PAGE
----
Thanksgiving and the Pilgrims (Part 2) – Squanto

If ever there was a reason to believe the God has a plan for individuals, you can see this in the life of a Native American named Squanto.

As winter of 1621 was fading, and spring arriving, an Indian named Samoset entered the Plymouth colony peacefully.

Samoset was from an Indian tribe in present day Maine.  He loved to travel, so he had picked up on the English language in his travels.  The next week, Samoset brought another English-speaking Indian named Squanto.   William Bradford (governor of the Plymouth Colony) called Squatno: “a special instrument sent of God for their good, beyond their expectation.”

Squanto’s story is an amazing story of tragedy, injustice, then redemption.  After being captured in North America, Squanto had spent nine years in England.  John Smith returned him to the new world, but he was captured and sold into slavery.  Some local friars in North Africa bought Squanto, introduced him to Christianity.  Squanto left the monastery and returned to London where he found a  captain who agreed to take him to the new world.

When the ship arrived in present-day Maine, they picked up an Indian named Samoset.   Six months before the Pilgrims landed on Plymouth, Squanto arrived in that area.   He discovered every single person from his tribe had been wiped out.   He eventually joined another tribe (Wampanoag tribe, with Massasoit as the chief).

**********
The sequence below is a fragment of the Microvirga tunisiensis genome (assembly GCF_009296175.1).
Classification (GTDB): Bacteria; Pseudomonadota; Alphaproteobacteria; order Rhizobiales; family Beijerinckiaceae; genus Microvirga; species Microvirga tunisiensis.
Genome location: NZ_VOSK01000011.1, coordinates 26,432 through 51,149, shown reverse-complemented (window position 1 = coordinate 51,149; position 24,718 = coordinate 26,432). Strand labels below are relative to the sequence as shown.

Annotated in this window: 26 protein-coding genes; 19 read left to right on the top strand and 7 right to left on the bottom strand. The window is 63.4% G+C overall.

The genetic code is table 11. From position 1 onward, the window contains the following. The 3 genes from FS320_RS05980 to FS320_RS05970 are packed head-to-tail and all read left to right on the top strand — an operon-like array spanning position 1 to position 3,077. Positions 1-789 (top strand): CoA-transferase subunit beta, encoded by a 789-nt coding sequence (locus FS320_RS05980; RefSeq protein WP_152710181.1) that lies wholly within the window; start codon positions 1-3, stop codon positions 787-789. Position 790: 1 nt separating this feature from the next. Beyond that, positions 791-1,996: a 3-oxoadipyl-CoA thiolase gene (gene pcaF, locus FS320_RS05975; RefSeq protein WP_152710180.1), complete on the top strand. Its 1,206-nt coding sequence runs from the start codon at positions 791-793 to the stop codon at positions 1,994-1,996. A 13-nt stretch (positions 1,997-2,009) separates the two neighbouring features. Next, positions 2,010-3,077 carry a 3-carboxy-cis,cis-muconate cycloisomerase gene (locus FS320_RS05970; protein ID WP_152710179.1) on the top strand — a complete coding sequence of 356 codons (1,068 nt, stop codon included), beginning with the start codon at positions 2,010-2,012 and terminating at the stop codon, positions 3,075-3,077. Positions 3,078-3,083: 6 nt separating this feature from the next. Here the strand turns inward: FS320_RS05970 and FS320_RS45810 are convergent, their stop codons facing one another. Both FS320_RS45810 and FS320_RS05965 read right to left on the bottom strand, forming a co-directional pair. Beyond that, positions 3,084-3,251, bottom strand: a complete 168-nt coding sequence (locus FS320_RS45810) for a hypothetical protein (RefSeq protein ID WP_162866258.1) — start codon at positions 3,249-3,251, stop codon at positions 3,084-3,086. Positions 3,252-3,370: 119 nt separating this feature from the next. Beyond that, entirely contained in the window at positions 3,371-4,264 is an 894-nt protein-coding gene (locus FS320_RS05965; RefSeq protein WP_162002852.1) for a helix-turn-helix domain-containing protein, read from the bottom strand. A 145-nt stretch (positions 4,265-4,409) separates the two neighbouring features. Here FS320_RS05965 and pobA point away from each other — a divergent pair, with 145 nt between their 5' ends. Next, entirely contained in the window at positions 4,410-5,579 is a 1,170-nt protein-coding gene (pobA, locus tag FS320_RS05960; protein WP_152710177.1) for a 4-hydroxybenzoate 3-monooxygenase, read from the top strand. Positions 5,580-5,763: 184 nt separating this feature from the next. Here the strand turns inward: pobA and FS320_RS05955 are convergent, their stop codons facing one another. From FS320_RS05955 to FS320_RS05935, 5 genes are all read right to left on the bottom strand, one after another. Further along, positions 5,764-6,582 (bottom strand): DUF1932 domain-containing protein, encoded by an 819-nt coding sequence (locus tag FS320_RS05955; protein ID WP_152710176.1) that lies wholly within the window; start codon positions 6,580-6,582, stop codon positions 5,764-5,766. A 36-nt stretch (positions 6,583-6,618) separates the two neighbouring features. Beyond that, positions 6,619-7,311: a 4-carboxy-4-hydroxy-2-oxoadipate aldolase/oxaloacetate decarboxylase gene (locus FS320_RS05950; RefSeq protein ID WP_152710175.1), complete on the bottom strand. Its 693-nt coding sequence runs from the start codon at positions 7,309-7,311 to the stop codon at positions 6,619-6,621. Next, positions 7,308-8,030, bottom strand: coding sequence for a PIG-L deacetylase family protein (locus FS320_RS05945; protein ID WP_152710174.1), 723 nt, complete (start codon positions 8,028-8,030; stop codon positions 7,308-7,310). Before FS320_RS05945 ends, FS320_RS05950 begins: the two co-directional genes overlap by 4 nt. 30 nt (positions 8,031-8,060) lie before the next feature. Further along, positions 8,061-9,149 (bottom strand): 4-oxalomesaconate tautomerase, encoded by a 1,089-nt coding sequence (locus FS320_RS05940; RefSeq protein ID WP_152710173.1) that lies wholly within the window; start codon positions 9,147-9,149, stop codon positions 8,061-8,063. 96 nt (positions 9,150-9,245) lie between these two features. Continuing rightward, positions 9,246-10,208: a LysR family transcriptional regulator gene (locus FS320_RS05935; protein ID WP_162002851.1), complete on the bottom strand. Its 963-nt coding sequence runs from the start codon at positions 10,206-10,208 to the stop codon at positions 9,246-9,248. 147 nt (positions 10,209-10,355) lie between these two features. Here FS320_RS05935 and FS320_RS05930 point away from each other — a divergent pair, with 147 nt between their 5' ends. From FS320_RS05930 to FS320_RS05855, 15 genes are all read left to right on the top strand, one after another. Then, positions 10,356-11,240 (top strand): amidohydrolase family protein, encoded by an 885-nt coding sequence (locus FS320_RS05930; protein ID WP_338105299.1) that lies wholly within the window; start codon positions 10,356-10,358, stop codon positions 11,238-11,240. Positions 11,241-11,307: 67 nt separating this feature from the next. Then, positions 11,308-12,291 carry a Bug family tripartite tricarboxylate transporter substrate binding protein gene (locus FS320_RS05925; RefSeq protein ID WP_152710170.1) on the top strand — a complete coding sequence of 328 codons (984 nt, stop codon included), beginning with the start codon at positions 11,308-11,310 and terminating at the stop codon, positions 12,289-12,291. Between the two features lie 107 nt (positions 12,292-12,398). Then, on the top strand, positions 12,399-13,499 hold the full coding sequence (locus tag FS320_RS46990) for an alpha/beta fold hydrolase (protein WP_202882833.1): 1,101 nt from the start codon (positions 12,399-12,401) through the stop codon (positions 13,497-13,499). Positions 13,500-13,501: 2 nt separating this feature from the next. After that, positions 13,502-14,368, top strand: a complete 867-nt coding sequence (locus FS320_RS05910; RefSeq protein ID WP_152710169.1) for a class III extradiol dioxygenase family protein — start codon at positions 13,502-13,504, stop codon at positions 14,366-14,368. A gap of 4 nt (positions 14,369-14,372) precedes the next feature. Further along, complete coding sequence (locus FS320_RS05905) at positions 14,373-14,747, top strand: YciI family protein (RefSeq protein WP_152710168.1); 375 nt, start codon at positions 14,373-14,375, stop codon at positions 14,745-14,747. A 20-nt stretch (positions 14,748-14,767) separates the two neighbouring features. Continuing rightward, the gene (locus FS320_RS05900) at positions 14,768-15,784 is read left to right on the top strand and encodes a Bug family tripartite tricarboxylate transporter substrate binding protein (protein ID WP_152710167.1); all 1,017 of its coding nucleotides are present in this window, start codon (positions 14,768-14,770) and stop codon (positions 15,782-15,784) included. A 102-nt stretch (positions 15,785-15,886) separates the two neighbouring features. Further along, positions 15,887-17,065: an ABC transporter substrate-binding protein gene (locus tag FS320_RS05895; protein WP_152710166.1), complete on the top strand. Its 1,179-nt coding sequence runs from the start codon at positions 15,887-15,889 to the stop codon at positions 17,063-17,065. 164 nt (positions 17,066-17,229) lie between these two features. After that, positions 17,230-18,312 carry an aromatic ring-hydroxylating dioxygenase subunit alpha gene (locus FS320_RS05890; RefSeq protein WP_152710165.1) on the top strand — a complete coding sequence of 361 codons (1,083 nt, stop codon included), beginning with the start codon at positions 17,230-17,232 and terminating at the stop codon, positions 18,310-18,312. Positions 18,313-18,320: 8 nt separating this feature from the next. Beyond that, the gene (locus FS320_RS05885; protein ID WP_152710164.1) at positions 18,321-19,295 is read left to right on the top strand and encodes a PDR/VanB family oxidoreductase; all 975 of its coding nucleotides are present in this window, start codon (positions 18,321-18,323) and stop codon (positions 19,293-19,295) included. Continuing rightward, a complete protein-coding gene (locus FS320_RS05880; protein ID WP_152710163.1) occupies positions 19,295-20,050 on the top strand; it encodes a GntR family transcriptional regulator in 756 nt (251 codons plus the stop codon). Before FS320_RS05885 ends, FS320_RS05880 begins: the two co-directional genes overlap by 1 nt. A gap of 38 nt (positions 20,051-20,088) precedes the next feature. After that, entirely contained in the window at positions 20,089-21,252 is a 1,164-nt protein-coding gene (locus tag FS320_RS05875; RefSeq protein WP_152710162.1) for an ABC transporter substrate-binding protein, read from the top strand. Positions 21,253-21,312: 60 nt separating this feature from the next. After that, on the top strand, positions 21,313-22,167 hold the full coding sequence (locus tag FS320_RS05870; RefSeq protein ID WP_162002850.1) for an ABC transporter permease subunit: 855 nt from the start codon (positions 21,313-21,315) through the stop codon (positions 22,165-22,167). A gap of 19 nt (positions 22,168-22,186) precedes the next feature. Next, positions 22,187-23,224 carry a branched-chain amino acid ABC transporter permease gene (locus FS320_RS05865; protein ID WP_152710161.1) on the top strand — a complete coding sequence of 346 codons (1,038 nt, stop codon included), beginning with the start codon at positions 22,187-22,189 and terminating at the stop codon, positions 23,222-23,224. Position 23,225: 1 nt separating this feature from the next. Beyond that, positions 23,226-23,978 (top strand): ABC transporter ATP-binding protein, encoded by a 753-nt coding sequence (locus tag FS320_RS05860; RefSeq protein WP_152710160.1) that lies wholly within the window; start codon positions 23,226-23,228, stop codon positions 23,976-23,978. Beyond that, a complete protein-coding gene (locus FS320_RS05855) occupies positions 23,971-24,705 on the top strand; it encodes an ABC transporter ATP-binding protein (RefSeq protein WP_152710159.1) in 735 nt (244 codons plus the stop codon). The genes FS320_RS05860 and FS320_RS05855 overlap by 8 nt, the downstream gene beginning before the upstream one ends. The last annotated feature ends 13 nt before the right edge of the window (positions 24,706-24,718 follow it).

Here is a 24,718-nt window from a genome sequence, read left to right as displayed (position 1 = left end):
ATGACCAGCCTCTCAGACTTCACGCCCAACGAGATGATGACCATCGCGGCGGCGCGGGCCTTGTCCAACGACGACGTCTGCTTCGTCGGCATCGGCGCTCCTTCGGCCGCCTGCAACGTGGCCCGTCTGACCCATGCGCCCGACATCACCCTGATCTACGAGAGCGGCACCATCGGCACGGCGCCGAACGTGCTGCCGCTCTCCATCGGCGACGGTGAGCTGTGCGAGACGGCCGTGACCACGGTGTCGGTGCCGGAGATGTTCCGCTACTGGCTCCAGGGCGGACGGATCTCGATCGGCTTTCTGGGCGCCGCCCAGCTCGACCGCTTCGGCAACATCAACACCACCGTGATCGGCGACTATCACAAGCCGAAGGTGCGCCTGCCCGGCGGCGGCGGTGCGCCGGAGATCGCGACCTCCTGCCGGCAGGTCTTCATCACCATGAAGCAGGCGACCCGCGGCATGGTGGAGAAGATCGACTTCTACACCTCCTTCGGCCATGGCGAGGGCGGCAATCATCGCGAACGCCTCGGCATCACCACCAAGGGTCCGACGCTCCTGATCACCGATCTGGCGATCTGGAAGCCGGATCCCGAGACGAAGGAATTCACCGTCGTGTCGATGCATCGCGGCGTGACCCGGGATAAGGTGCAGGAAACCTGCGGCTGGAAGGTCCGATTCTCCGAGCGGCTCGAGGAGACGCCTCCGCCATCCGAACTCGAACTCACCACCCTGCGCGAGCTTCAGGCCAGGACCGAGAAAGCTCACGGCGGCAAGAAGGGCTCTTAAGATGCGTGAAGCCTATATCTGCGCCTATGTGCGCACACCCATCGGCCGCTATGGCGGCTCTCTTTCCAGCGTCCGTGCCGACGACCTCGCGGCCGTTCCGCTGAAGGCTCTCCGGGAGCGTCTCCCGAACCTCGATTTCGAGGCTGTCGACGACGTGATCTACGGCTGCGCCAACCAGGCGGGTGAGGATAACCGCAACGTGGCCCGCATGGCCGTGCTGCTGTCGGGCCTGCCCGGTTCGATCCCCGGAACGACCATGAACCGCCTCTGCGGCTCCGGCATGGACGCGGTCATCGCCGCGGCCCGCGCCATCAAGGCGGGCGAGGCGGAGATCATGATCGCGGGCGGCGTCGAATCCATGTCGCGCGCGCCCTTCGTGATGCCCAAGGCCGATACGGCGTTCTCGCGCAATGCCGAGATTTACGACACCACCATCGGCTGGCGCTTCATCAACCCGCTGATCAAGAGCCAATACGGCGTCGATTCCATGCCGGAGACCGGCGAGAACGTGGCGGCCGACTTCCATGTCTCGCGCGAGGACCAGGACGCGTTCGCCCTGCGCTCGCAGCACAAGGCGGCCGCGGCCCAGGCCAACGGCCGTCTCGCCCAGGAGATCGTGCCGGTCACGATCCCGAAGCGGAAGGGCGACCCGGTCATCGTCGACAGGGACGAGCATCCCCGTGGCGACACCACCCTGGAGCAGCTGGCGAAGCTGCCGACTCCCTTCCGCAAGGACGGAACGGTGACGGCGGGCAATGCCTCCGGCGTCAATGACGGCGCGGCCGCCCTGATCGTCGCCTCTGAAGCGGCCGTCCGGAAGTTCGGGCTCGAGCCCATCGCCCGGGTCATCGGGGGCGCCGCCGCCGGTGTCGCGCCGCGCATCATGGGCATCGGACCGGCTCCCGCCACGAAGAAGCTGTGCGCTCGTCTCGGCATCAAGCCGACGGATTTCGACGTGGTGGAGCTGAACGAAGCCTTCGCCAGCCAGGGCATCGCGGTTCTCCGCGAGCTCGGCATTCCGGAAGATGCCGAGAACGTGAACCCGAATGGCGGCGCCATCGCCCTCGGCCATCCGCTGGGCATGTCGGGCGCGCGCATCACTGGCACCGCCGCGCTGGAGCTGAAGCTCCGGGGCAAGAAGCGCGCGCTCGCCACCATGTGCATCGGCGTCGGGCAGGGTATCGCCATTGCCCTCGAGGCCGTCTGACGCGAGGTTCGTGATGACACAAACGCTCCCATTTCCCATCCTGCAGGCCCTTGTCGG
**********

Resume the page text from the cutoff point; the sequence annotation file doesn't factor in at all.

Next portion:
Squanto must have felt his purpose for life was over.   However, God had a plan!

The Pilgrims landed in a place where the closest Indian tribe was the Wampanoag, which was probably the only Indian tribe on the northeast coast of America that would have welcomed the white men as friends.   With Chief Massasoit’s approval, Squanto stayed with the Pilgrims.

Squanto taught the Pilgrims how to fish for eels with their feet and hands.   It was April, so it was corn-planting season.   Squanto taught the Pilgrims how to plant corn (using fish as fertilizer).   Squanto warned them to guard against wolves, who would eat the fish that were decomposing as fertilizer
By summer, 20 acres of corn was flourishing.  Squanto also taught them to stalk deer, plant pumpkins, refine maple syrup from maple trees , and discern what herbs and berries were useful.  Beyond immediate survival, Squanto taught the Pilgrims the value of the beaver pelt.  The beaver pelt became the economic engine that helped the Pilgrims prosper.

By April 1621, Captain Jones of the Mayflower begged the Pilgrims to return to England, for he was fearful of their survival.  None took him up on the offer.  Through the help of a Native American named Squanto, they had learned how to survive.

I am sure that Squanto thought he had no reason to live after losing his people.  But, God had prepared Squanto and a group of people known as the Pilgrims to intersect at the right time.  God had a plan!

Remember this Thanksgiving that God has a plan for you.  In the middle of adversity and tragedy, He still has a plan bigger than what you can see.  The story of Thanksgiving reminds us that we are part of His plan, and it’s bigger than we realize!

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* This is a re-post from November 19, 2011

Information taken from: Marshall, Peter, and David Manuel. The Light and the Glory. Old Tappan, N.J.: Revell, 1977.

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